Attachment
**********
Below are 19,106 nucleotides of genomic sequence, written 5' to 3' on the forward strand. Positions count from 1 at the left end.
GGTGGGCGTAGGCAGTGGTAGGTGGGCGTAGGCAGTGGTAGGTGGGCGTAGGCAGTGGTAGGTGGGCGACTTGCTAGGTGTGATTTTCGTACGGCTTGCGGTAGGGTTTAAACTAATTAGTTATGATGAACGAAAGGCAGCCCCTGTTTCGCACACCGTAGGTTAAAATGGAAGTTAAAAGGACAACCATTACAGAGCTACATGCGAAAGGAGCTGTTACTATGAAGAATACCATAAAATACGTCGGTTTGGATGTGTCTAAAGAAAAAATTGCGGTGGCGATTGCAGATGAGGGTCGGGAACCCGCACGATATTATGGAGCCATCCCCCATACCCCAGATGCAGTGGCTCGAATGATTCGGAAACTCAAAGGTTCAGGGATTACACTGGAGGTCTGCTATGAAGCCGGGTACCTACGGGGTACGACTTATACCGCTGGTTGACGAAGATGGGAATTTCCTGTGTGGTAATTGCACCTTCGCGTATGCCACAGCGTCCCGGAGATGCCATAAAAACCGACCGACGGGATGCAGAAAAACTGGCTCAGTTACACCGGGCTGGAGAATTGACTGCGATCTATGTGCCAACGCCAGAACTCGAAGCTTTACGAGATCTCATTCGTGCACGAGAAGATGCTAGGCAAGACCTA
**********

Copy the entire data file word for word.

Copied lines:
Below are 19,106 nucleotides of genomic sequence, written 5' to 3' on the forward strand. Positions count from 1 at the left end.
GGTGGGCGTAGGCAGTGGTAGGTGGGCGTAGGCAGTGGTAGGTGGGCGTAGGCAGTGGTAGGTGGGCGACTTGCTAGGTGTGATTTTCGTACGGCTTGCGGTAGGGTTTAAACTAATTAGTTATGATGAACGAAAGGCAGCCCCTGTTTCGCACACCGTAGGTTAAAATGGAAGTTAAAAGGACAACCATTACAGAGCTACATGCGAAAGGAGCTGTTACTATGAAGAATACCATAAAATACGTCGGTTTGGATGTGTCTAAAGAAAAAATTGCGGTGGCGATTGCAGATGAGGGTCGGGAACCCGCACGATATTATGGAGCCATCCCCCATACCCCAGATGCAGTGGCTCGAATGATTCGGAAACTCAAAGGTTCAGGGATTACACTGGAGGTCTGCTATGAAGCCGGGTACCTACGGGGTACGACTTATACCGCTGGTTGACGAAGATGGGAATTTCCTGTGTGGTAATTGCACCTTCGCGTATGCCACAGCGTCCCGGAGATGCCATAAAAACCGACCGACGGGATGCAGAAAAACTGGCTCAGTTACACCGGGCTGGAGAATTGACTGCGATCTATGTGCCAACGCCAGAACTCGAAGCTTTACGAGATCTCATTCGTGCACGAGAAGATGCTAGGCAAGACCTA